Asked and Answered By John W. Olmstead, MBA, Ph.D, CMC Q. Our firm has been getting by for 18 months since start-up.  We are starting to get some repeat business and I think we are on our way. However, my partner looked at the numbers for 2008 and realized that she made about a third more money last year, both in terms of actual dollars for her work and in terms of origination. Our actual hours were roughly even, but there might have been some slighter disparity. Now we are having that first talk about changing from the straight 50-50 split to the perhaps the other extreme of "each woman for herself" (after jointly paying basic expenses).  What are your suggestions? A. I have reviewed your comments. In small firms the best systems are those that are simple, easy to understand and easy to implement. Often two partners start out on a 50%-50% arrangement and the arrangement eventually has to be changed when and if their situations change that has a major impact upon their overall contributions to the firm. (Notice I used the word contributions - not necessarily - fees collected). However, until level of contributions change - I have often seen 50% arrangements work well in small firms that are looking to build a Firm - rather than simply their own practice and earn as much money as they can for themselves. When level of contributions change - in a healthy partner culture - the partners will be able to talk to each other and sit down and discuss an alternative arrangement that makes sense for them. I encourage firms to look beyond single-year timeframes - typically 3-5 year cycles. Sometimes in healthy firm cultures one partner may need to carry the other partner for awhile.
Asked and Answered By John W. Olmstead, MBA, Ph.D, CMC Q. We are a five attorney personal injury plaintiff firm. In the last few years we have gone through tort reform, increased competition from other law firms doing extensive advertising, and now trying to weather the recession. From a profitability standpoint - we are holding our own. However, we are concerned about the future. While we do not want to be a high volume PI advertising factory - we believe we need to be doing something different. Do you have any suggestions on how we should plan our future? A. The majority of our PI law firm clients are advising that they are having to work much harder at getting clients and investing more heavily in marketing - both time and money. PI firms were feeling most of these challenges before the recession. However, the recession may accelerate the pace with which law firms re-evaluate existing processes and consider new business models. PI firms may want to begin by: 1. Develop a firm strategic plan and individual attorney marketing plans which include aggressive network/contact plans for past clients, attorney referral sources (non PI attorneys), attorney referral sources (other PI attorneys), and other referral sources. 2. Evaluate the feasibility of adding an additional practice segment to reduce the level of risk in the case portfolio and reduce cash flow variability. 3. Reduce case portfolio risk and improve case profitability by implementing a intake system whereby all new cases over a specified level of projected case value are reviewed and approved by the partnership (or a client intake committee) in order for the case to be accepted by the firm.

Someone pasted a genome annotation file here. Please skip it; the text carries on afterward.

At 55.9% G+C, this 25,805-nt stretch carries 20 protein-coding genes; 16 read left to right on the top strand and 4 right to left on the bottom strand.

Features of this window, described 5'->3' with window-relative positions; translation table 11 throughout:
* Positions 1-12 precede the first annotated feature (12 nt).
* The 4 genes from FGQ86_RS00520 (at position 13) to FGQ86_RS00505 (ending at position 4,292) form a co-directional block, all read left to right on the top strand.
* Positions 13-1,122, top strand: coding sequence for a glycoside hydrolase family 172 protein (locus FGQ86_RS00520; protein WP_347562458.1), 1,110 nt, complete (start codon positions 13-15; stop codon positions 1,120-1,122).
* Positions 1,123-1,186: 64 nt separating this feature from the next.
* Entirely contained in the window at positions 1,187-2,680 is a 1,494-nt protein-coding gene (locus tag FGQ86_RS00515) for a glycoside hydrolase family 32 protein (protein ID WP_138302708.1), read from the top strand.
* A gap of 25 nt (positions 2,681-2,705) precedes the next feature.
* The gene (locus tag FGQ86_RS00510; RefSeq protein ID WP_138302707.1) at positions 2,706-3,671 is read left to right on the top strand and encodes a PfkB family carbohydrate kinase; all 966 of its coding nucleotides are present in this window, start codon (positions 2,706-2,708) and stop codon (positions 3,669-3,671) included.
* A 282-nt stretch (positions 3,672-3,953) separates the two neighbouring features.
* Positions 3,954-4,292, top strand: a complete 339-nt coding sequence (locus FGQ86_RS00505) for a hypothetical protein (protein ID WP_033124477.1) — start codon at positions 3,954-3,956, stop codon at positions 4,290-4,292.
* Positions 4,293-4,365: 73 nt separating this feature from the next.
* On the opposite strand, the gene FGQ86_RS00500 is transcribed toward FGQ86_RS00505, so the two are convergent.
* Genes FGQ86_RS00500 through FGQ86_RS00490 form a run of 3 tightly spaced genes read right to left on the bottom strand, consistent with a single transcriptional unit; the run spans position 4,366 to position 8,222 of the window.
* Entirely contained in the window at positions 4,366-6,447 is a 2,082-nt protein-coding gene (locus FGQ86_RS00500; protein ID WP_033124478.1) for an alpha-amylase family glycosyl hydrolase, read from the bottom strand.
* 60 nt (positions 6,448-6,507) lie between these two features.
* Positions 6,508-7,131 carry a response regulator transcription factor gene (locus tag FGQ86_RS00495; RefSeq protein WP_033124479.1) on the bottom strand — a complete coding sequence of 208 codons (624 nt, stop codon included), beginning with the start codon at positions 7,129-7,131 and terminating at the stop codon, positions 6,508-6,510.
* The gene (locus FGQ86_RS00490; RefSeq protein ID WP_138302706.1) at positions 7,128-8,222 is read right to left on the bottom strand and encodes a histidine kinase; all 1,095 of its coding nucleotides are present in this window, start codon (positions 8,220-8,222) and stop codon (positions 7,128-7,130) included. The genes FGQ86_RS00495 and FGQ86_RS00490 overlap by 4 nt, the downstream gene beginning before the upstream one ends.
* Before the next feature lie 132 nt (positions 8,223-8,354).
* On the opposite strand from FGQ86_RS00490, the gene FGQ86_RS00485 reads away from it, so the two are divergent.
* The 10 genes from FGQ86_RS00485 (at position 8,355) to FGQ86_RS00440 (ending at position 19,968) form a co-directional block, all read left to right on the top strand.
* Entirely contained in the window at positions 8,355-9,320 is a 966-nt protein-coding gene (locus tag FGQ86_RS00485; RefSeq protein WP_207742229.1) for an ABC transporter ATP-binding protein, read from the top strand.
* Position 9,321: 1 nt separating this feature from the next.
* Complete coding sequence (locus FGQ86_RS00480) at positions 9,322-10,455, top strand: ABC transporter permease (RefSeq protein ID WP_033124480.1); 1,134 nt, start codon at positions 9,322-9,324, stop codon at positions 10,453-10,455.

Asked and Answered By John W. Olmstead, MBA, Ph.D, CMC Q. I am a member of a three attorney firm. I think we know where we are as a firm, where we want to be, but we just don't know how to get to the next level. Ideas? A. Rather that following the pack - attorneys need to find ways in which their firm's can "dare to be different." Many attorneys are providing the same service - solving the same sort of legal problems for their clients using similar tools strategies/approaches. To many clients - attorneys all look the same. What can you do to stand out? Marketing is about more than just promoting the firm to get clients. It is also about deciding on: 1.  What services to offer, where, and to whom? Sometimes less is more - by focusing on fewer areas of practice. Just because a law firm focuses on say three areas of practice - doesn't mean that it does not handle matters in other areas. It just means you are building you brand around the three core areas. These are the areas you primarily promote, speak about and write about. Broader geography? 2.  Pricing. Not just the amount to charge but how to charge. Clients are asking for budgetary certainty? Get creative. 3.  Delivery and producing the service. Are you doing all that you can using technology, staffing, work processes, etc. to minimize the cost of producing your services? If you are - aggressively promote it.